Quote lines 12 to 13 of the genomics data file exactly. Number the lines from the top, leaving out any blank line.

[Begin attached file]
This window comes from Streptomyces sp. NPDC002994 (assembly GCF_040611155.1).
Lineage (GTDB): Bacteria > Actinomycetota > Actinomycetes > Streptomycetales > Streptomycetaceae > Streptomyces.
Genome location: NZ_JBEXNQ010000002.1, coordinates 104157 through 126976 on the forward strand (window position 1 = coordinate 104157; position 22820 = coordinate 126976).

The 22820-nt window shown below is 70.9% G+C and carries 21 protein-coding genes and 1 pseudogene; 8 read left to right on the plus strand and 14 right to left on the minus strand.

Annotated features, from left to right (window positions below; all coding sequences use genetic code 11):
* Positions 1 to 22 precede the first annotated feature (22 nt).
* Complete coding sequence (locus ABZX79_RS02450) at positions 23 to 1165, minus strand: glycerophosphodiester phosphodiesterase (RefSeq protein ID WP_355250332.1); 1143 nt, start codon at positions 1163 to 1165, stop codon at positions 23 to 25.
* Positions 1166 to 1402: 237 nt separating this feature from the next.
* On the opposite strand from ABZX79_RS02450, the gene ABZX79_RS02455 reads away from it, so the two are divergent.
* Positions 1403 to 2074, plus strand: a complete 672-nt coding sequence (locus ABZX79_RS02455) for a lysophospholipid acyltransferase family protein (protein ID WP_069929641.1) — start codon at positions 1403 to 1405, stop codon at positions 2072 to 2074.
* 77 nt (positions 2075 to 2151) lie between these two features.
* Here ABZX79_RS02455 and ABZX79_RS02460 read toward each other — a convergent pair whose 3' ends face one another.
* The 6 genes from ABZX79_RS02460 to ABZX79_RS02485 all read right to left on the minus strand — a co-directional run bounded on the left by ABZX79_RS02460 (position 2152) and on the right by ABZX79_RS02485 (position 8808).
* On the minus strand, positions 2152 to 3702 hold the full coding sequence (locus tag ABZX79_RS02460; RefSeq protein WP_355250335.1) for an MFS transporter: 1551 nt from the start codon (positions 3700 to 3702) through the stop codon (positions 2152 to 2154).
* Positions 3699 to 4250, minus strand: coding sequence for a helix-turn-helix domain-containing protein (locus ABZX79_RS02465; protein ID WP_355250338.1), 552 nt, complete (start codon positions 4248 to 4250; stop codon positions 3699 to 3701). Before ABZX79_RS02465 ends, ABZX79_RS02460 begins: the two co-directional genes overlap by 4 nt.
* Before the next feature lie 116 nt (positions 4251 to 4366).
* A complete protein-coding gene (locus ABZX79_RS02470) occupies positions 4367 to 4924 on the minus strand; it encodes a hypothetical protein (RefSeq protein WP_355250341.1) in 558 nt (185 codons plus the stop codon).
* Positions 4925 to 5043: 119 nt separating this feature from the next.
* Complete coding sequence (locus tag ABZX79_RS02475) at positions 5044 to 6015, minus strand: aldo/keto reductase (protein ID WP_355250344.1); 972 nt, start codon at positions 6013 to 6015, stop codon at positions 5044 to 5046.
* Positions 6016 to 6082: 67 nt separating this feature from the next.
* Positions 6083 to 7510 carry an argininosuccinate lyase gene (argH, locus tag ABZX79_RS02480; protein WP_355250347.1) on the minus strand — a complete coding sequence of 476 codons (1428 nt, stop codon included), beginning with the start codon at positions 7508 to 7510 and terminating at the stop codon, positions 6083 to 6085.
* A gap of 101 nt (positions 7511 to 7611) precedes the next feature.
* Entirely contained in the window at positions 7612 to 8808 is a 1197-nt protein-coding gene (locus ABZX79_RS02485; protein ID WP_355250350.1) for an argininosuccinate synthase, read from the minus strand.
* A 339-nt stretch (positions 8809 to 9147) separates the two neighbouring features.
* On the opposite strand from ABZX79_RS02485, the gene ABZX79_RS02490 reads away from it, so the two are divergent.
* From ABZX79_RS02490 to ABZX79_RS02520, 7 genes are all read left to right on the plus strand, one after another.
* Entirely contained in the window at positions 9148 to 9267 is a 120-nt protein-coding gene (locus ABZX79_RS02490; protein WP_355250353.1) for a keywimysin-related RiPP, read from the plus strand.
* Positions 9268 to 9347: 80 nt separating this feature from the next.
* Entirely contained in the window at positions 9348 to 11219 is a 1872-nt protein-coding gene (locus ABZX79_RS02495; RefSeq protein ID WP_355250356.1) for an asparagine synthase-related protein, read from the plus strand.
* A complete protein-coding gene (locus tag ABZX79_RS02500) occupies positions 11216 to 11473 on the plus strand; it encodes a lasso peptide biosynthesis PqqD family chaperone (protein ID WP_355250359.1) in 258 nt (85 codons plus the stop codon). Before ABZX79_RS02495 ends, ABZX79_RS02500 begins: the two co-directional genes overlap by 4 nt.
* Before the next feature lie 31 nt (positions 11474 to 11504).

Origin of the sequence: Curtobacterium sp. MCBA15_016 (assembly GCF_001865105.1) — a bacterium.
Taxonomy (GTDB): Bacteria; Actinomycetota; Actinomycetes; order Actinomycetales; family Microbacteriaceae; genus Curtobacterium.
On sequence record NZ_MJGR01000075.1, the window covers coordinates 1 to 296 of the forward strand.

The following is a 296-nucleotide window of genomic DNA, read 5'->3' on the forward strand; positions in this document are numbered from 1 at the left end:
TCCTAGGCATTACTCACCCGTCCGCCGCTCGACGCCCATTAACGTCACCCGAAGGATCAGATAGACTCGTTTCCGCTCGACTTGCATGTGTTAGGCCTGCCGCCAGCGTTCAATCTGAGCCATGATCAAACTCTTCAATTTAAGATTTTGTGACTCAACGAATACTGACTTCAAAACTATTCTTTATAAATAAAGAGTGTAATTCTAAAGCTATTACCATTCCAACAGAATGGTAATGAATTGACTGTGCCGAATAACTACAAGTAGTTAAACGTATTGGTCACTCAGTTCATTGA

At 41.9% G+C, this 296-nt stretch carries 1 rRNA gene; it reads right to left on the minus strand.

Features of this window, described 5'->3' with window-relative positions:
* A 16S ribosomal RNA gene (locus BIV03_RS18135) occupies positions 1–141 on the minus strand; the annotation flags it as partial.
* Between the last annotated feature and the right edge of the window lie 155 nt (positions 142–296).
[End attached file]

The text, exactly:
* Here ABZX79_RS02455 and ABZX79_RS02460 read toward each other — a convergent pair whose 3' ends face one another.
* The 6 genes from ABZX79_RS02460 to ABZX79_RS02485 all read right to left on the minus strand — a co-directional run bounded on the left by ABZX79_RS02460 (position 2152) and on the right by ABZX79_RS02485 (position 8808).